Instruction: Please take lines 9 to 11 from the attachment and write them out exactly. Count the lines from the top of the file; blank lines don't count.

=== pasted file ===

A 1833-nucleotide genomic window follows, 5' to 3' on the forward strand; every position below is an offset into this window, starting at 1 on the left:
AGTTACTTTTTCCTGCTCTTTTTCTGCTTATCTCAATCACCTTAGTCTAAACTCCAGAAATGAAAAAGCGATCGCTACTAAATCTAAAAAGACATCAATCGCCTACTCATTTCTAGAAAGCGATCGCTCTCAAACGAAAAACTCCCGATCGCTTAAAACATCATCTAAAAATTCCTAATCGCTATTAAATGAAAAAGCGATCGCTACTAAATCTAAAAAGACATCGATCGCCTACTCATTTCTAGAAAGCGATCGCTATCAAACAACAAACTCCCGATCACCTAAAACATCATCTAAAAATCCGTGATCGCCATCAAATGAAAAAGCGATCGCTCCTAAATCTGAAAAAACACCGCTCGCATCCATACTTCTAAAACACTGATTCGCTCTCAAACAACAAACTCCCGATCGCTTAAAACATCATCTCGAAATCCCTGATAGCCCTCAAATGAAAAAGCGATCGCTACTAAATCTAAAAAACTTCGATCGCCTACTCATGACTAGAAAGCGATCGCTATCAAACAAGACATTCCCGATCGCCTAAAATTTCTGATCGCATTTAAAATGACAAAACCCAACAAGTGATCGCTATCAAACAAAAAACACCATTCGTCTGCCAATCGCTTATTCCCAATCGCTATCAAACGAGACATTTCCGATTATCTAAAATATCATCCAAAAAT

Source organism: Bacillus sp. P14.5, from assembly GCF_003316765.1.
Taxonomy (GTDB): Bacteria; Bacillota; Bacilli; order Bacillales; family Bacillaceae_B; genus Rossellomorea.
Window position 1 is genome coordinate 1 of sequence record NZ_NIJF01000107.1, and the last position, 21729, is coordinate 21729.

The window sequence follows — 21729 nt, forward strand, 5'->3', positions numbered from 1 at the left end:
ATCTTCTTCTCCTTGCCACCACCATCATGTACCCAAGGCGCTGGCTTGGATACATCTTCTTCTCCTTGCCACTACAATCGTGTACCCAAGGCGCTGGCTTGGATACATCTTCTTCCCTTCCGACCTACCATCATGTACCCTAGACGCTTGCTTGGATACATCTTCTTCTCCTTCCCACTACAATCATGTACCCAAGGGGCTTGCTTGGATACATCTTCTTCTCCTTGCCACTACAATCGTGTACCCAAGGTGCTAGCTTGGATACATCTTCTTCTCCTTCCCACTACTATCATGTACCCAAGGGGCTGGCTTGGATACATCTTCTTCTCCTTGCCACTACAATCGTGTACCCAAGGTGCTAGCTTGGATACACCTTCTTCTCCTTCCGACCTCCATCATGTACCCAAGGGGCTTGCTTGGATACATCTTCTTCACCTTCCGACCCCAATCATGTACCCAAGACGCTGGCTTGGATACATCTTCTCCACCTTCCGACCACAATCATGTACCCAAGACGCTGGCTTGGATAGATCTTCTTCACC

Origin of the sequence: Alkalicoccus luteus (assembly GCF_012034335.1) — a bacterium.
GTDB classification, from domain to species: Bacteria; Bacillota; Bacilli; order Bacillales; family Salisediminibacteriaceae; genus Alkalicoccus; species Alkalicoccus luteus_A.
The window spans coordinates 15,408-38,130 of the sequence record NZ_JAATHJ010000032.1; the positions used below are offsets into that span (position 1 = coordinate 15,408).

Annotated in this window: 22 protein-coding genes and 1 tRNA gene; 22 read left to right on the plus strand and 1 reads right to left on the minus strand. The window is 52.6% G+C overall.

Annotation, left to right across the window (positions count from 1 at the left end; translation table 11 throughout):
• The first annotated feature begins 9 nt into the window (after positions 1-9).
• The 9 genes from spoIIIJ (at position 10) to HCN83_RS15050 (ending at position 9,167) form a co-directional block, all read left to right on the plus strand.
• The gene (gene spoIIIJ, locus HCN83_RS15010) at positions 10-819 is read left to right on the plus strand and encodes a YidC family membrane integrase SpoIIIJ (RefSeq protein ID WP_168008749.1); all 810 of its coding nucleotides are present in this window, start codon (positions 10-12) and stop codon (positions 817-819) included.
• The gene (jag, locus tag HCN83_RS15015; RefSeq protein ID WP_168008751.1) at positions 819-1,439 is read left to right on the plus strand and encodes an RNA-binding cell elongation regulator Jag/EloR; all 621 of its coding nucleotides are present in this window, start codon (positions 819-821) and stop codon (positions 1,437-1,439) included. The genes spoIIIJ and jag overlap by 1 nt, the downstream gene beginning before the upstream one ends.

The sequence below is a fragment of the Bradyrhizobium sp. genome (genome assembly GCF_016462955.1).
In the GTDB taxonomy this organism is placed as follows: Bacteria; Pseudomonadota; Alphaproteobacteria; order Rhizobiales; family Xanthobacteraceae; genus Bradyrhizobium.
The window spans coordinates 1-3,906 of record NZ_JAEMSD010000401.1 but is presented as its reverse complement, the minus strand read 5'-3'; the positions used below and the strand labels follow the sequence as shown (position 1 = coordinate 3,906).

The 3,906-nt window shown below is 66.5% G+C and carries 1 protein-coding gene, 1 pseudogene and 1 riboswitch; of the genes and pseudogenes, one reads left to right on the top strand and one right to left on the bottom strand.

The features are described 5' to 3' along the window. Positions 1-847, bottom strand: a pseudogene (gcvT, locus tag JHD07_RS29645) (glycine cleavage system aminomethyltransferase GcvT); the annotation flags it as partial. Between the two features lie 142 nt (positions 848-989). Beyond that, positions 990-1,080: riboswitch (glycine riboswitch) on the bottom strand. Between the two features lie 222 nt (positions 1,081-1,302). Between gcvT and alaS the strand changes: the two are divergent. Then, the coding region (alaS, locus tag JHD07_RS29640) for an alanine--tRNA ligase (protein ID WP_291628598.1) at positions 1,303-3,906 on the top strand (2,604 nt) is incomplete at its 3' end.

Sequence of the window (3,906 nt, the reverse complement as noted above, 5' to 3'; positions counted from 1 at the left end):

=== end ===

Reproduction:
GTDB classification, from domain to species: Bacteria; Bacillota; Bacilli; order Bacillales; family Salisediminibacteriaceae; genus Alkalicoccus; species Alkalicoccus luteus_A.
The window spans coordinates 15,408-38,130 of the sequence record NZ_JAATHJ010000032.1; the positions used below are offsets into that span (position 1 = coordinate 15,408).

Annotated in this window: 22 protein-coding genes and 1 tRNA gene; 22 read left to right on the plus strand and 1 reads right to left on the minus strand. The window is 52.6% G+C overall.